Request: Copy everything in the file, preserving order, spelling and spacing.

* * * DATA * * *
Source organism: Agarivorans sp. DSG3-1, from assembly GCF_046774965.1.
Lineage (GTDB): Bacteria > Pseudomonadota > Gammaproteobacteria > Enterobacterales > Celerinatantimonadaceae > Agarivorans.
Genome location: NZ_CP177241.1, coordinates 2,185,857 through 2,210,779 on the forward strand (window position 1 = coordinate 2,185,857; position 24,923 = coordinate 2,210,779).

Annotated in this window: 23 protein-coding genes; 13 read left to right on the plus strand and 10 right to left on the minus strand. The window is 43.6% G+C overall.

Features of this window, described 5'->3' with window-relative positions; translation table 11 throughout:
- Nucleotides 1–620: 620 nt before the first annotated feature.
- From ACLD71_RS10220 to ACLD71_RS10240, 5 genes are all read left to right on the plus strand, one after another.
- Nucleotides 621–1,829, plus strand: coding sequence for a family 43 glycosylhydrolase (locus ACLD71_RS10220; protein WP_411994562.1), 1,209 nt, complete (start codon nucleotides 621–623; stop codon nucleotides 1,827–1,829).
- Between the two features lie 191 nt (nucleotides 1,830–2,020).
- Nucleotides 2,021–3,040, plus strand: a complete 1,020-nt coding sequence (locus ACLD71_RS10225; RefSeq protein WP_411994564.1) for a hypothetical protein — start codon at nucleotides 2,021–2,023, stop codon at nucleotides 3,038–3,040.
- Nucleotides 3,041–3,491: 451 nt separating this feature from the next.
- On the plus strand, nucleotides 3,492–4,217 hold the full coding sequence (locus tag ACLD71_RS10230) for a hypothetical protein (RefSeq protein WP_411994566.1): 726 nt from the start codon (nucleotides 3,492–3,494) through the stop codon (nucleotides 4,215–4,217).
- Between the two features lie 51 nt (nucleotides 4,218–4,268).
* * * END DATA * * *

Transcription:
Source organism: Agarivorans sp. DSG3-1, from assembly GCF_046774965.1.
Lineage (GTDB): Bacteria > Pseudomonadota > Gammaproteobacteria > Enterobacterales > Celerinatantimonadaceae > Agarivorans.
Genome location: NZ_CP177241.1, coordinates 2,185,857 through 2,210,779 on the forward strand (window position 1 = coordinate 2,185,857; position 24,923 = coordinate 2,210,779).

Annotated in this window: 23 protein-coding genes; 13 read left to right on the plus strand and 10 right to left on the minus strand. The window is 43.6% G+C overall.

Features of this window, described 5'->3' with window-relative positions; translation table 11 throughout:
- Nucleotides 1–620: 620 nt before the first annotated feature.
- From ACLD71_RS10220 to ACLD71_RS10240, 5 genes are all read left to right on the plus strand, one after another.
- Nucleotides 621–1,829, plus strand: coding sequence for a family 43 glycosylhydrolase (locus ACLD71_RS10220; protein WP_411994562.1), 1,209 nt, complete (start codon nucleotides 621–623; stop codon nucleotides 1,827–1,829).
- Between the two features lie 191 nt (nucleotides 1,830–2,020).
- Nucleotides 2,021–3,040, plus strand: a complete 1,020-nt coding sequence (locus ACLD71_RS10225; RefSeq protein WP_411994564.1) for a hypothetical protein — start codon at nucleotides 2,021–2,023, stop codon at nucleotides 3,038–3,040.
- Nucleotides 3,041–3,491: 451 nt separating this feature from the next.
- On the plus strand, nucleotides 3,492–4,217 hold the full coding sequence (locus tag ACLD71_RS10230) for a hypothetical protein (RefSeq protein WP_411994566.1): 726 nt from the start codon (nucleotides 3,492–3,494) through the stop codon (nucleotides 4,215–4,217).
- Between the two features lie 51 nt (nucleotides 4,218–4,268).